$20,000 or less
Dear Crito, your zeal is invaluable, if a right one; but if wrong, the greater the zeal the greater the evil; and therefore we ought to consider whether these things shall be done or not.
For all these reasons, Theaetetus, we must admit that refutation is the greatest and chiefest of purifications, and he who has not been refuted, though he be the Great King himself, is in an awful state of impurity; he is uninstructed and deformed in those things in which he who would be truly blessed ought to be fairest and purest.
That, Critias, seems to me to be well said, for those who are present at such discussions ought to be impartial hearers of both the speakers; remembering, however, that impartiality is not the same as equality, for both sides should be impartially heard, and yet an equal meed should not be assigned to both of them; but to the wiser a higher meed should be given, and a lower to the less wise.
All his anxiety has regard not to the means which are provided for the sake of an object, but to the object for the sake of which they are provided. And although we may often say that gold and silver are highly valued by us, that is not the truth; for there is a further object, whatever it may be, which we value most of all, and for the sake of which gold and all out other possessions are acquired by us. Am I not right?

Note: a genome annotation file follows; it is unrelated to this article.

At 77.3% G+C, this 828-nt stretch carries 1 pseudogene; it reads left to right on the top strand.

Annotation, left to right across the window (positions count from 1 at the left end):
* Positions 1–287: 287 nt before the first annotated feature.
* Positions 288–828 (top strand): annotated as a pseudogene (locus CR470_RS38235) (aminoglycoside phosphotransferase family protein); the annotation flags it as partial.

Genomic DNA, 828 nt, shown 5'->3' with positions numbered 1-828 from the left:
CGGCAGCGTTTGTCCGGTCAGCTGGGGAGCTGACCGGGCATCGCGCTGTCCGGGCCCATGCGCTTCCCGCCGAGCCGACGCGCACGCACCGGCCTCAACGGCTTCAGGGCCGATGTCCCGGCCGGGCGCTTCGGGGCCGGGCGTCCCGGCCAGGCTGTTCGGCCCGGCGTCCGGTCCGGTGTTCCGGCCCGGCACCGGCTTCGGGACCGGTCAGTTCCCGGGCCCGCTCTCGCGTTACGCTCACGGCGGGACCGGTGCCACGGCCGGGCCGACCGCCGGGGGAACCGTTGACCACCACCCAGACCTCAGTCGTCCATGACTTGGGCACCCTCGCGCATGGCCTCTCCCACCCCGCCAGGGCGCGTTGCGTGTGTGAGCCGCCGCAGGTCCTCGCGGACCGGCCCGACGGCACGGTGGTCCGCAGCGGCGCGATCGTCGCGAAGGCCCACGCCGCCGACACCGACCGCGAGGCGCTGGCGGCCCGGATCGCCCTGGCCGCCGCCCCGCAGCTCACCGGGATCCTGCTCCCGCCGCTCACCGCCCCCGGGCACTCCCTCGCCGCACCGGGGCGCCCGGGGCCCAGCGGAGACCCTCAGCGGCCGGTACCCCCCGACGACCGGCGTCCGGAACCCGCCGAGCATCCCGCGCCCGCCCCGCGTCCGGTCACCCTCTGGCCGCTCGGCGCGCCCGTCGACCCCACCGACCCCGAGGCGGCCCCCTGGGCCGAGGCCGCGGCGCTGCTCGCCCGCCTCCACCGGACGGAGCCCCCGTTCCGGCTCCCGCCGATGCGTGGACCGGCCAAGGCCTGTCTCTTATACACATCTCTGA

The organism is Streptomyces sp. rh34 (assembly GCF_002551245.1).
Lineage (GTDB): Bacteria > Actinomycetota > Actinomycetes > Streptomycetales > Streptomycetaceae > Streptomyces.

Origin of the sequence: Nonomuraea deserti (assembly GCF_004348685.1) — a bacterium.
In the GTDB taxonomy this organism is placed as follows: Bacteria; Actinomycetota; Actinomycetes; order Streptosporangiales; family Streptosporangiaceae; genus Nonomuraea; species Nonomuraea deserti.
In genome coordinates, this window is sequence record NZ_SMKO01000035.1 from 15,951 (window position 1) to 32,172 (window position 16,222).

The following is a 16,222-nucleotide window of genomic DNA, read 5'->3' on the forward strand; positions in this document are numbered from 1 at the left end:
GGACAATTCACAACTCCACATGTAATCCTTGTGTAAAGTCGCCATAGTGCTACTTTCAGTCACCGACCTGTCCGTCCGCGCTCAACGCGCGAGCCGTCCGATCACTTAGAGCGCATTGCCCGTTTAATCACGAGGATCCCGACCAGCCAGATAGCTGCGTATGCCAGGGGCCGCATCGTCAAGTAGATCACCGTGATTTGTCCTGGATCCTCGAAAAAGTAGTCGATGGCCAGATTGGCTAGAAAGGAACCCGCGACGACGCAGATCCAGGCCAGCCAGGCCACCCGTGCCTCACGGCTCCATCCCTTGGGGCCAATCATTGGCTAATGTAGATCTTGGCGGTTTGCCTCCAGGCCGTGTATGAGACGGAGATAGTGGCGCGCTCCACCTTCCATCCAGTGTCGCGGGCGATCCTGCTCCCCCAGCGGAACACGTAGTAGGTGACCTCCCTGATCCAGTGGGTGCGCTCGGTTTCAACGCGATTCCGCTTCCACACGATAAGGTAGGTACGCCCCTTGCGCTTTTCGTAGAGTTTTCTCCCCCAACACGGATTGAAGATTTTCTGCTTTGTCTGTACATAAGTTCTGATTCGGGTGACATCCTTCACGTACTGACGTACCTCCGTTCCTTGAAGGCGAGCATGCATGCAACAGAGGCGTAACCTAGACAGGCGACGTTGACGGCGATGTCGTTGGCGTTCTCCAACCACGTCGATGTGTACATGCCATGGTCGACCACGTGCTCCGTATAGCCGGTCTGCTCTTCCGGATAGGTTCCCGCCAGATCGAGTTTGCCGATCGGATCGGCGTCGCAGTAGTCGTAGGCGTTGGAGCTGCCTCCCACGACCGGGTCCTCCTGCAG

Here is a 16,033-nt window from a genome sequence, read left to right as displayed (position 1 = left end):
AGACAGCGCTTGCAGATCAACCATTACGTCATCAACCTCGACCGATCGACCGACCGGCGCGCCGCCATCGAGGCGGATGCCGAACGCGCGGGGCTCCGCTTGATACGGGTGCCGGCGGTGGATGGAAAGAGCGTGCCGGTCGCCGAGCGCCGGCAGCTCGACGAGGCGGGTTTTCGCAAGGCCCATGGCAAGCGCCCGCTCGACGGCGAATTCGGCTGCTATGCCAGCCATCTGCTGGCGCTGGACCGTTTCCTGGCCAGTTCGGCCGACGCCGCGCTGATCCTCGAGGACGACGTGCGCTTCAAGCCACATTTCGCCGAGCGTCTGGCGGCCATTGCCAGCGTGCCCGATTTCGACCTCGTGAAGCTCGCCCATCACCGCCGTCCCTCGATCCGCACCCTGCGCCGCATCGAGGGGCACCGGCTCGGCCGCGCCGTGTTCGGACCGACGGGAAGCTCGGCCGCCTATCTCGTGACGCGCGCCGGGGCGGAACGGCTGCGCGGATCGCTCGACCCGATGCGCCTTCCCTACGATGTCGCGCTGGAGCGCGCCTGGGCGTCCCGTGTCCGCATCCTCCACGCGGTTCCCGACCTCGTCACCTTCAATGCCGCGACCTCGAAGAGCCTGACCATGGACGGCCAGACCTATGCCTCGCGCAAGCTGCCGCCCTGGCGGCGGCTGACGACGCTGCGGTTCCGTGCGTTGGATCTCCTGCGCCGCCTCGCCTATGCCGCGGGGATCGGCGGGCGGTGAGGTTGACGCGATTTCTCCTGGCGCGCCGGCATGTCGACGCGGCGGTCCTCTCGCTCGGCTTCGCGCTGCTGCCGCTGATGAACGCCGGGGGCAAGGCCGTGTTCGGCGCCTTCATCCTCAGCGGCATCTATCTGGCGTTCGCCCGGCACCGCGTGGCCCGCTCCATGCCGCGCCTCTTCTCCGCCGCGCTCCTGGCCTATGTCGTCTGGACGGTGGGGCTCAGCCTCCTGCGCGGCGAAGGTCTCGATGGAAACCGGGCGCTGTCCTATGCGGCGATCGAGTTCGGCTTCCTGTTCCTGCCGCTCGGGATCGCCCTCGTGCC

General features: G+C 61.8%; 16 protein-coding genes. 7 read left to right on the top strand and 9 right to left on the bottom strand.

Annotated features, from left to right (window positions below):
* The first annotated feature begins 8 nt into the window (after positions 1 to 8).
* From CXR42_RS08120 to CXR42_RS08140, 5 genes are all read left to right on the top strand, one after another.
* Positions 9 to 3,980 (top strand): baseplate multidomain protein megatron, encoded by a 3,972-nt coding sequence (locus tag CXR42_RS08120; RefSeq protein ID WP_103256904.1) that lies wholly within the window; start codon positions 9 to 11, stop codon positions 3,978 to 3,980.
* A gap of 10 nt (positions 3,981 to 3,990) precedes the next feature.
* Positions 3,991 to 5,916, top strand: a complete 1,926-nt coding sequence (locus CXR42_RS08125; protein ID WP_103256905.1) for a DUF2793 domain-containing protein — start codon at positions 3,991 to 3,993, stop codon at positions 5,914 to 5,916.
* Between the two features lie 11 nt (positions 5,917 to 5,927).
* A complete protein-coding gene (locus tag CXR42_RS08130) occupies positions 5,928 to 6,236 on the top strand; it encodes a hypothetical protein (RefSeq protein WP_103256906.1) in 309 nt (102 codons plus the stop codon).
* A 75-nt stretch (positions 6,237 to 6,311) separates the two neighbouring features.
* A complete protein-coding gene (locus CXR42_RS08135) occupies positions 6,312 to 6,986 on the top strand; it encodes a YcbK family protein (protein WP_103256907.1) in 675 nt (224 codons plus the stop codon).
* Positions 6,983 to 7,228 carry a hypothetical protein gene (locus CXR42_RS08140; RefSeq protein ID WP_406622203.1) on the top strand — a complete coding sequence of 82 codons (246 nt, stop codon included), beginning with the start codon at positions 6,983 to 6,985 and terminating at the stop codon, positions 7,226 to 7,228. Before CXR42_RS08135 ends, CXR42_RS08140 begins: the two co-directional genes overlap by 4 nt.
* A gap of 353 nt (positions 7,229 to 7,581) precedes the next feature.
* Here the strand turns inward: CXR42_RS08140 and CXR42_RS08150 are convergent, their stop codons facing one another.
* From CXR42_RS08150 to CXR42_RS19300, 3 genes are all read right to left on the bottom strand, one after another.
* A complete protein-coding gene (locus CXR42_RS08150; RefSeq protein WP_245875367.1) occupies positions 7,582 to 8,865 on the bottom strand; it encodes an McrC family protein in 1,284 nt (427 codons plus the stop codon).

All those who are ready at a moment's notice to praise or censure any practice which is matter of discussion, seem to me to proceed in a wrong way. Let me give you an illustration of what I mean:-You may suppose a person to be praising wheat as a good kind of food, whereupon another person instantly blames wheat, without ever enquiring into its effect or use, or in what way, or to whom, or with what, or in what state and how, wheat is to be given. And that is just what we are doing in this discussion. At the very mention of the word intoxication, one side is ready with their praises and the other with their censures; which is absurd.
Pleasant it is, when over a great sea the winds trouble the waters, to gaze from shore upon another's great tribulation; not because any man's troubles are a delectable joy, but because to perceive you are free of them yourself is pleasant.
Mundi magister meus est.